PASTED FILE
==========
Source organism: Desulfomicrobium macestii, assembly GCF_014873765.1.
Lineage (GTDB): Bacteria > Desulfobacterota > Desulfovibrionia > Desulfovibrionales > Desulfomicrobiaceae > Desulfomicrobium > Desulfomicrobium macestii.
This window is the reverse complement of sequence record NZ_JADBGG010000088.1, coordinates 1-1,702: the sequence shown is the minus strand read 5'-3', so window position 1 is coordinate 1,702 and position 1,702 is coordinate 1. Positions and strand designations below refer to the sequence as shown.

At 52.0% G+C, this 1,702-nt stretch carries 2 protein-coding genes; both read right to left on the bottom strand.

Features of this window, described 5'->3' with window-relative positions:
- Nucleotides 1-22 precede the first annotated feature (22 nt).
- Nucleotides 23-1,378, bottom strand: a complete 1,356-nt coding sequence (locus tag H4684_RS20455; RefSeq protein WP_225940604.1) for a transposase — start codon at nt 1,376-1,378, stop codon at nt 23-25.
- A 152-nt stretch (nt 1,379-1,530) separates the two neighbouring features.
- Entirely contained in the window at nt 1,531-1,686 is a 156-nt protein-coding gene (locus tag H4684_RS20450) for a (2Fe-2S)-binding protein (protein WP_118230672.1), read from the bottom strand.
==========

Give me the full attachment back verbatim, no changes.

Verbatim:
Source organism: Desulfomicrobium macestii, assembly GCF_014873765.1.
Lineage (GTDB): Bacteria > Desulfobacterota > Desulfovibrionia > Desulfovibrionales > Desulfomicrobiaceae > Desulfomicrobium > Desulfomicrobium macestii.
This window is the reverse complement of sequence record NZ_JADBGG010000088.1, coordinates 1-1,702: the sequence shown is the minus strand read 5'-3', so window position 1 is coordinate 1,702 and position 1,702 is coordinate 1. Positions and strand designations below refer to the sequence as shown.

At 52.0% G+C, this 1,702-nt stretch carries 2 protein-coding genes; both read right to left on the bottom strand.

Features of this window, described 5'->3' with window-relative positions:
- Nucleotides 1-22 precede the first annotated feature (22 nt).
- Nucleotides 23-1,378, bottom strand: a complete 1,356-nt coding sequence (locus tag H4684_RS20455; RefSeq protein WP_225940604.1) for a transposase — start codon at nt 1,376-1,378, stop codon at nt 23-25.
- A 152-nt stretch (nt 1,379-1,530) separates the two neighbouring features.
- Entirely contained in the window at nt 1,531-1,686 is a 156-nt protein-coding gene (locus tag H4684_RS20450) for a (2Fe-2S)-binding protein (protein WP_118230672.1), read from the bottom strand.